A federal judge in North Dakota has dismissed an action by the Consumer Financial Protection Bureau against a third-party payment processor.
The Costa Mesa, Calif., company told consumers the credit scores it marketed and provided were used by lenders to make credit decisions; lenders did not use those same Experian scores to make such decisions, the bureau said.
Ronald Rubin, a former enforcement attorney for the Consumer Financial Protection Bureau, has weighed in on the controversy swirling around the bureau.
This week, the Consumer Financial Protection Bureau entered into a consent order with Nationstar Mortgage that will require the lender to pay $1.75 million over HMDA violations.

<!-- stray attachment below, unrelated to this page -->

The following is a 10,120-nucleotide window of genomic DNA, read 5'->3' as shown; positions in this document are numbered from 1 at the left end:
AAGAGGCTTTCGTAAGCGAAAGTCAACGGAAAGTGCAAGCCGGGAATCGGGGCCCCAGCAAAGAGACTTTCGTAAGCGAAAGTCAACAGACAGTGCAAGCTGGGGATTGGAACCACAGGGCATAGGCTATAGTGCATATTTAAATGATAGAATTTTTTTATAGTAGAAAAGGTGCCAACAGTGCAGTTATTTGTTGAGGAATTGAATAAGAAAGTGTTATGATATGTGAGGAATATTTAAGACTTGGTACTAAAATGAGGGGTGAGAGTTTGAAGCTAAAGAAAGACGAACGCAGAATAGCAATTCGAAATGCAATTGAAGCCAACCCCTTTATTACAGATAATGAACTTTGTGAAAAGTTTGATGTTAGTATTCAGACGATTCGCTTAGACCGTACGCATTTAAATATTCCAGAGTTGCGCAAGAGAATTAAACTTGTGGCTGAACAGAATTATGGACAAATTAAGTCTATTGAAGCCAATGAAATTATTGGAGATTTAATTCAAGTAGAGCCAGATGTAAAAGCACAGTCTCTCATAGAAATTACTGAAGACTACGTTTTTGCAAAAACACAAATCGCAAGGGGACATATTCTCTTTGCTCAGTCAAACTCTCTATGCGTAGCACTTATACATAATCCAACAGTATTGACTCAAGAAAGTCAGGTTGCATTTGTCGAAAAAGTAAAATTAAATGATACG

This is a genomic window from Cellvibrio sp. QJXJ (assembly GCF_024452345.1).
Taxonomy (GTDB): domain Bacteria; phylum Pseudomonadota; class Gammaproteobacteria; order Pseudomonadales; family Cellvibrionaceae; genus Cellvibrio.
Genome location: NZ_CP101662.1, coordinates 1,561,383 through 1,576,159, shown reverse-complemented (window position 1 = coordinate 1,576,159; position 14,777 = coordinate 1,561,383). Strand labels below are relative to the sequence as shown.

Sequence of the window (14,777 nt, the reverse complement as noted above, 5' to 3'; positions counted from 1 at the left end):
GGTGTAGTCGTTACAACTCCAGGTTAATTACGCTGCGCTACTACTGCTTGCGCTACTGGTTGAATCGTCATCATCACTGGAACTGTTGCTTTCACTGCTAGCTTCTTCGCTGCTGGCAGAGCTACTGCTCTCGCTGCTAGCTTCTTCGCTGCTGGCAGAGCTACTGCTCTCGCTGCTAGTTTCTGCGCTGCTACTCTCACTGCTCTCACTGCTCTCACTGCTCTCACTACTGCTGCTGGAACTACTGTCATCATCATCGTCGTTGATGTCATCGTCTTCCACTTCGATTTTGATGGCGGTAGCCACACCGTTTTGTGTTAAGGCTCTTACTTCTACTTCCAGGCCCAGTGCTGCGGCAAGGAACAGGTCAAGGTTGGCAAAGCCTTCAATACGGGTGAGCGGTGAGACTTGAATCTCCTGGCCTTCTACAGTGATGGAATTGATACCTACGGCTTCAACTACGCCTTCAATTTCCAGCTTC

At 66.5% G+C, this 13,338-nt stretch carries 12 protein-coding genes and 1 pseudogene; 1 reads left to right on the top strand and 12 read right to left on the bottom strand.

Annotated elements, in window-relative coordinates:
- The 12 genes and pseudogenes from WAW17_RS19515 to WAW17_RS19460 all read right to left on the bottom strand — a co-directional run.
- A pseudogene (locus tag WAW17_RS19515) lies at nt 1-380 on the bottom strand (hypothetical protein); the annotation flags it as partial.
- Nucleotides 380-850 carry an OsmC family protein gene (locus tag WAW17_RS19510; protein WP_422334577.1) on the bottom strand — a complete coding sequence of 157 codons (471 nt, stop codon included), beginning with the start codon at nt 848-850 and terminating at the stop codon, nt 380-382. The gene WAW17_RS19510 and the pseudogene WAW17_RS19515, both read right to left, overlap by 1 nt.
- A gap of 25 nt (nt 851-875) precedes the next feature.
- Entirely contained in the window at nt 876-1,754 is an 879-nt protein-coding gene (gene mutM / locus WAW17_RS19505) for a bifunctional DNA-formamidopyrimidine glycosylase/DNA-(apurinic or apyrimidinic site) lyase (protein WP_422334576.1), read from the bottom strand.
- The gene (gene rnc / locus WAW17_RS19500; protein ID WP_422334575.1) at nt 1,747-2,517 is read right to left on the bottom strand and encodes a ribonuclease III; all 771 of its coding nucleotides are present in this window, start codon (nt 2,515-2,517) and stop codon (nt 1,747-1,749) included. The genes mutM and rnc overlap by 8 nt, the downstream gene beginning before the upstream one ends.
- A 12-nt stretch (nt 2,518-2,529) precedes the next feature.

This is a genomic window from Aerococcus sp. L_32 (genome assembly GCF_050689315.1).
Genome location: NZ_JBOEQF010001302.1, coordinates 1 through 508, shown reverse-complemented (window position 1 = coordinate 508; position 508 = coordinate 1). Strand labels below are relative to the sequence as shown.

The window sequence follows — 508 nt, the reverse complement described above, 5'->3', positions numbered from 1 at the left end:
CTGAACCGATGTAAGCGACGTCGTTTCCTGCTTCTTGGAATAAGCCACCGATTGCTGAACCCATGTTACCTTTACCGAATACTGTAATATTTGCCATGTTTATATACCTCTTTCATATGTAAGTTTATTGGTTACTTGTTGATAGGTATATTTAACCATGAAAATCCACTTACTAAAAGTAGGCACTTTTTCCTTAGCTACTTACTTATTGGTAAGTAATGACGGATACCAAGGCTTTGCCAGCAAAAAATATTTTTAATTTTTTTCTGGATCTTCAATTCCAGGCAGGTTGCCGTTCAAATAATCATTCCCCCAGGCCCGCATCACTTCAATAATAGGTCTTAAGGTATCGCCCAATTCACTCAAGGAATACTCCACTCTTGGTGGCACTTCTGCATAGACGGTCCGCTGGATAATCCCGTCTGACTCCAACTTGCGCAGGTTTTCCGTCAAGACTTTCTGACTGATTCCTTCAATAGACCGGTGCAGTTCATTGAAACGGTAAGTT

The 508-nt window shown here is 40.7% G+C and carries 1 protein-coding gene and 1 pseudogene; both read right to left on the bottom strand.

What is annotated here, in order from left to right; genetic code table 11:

Four-fifths of Americans are so unfamiliar with the Consumer Financial Protection Bureau they don’t have an opinion on it, according to a survey from CreditCards.com.
Brett Kavanaugh, the judge who issued a ruling in October declaring the CFPB’s structure unconstitutional, reiterated his doubts about the agency’s legitimacy in a recent dissent.
The bureau asked for the payment as part of a final judgment against Orion Processing LLC, a bankrupt company embroiled in an alleged debt-relief scheme that cost consumers millions in what the bureau called “exorbitant, illegal upfront fees.”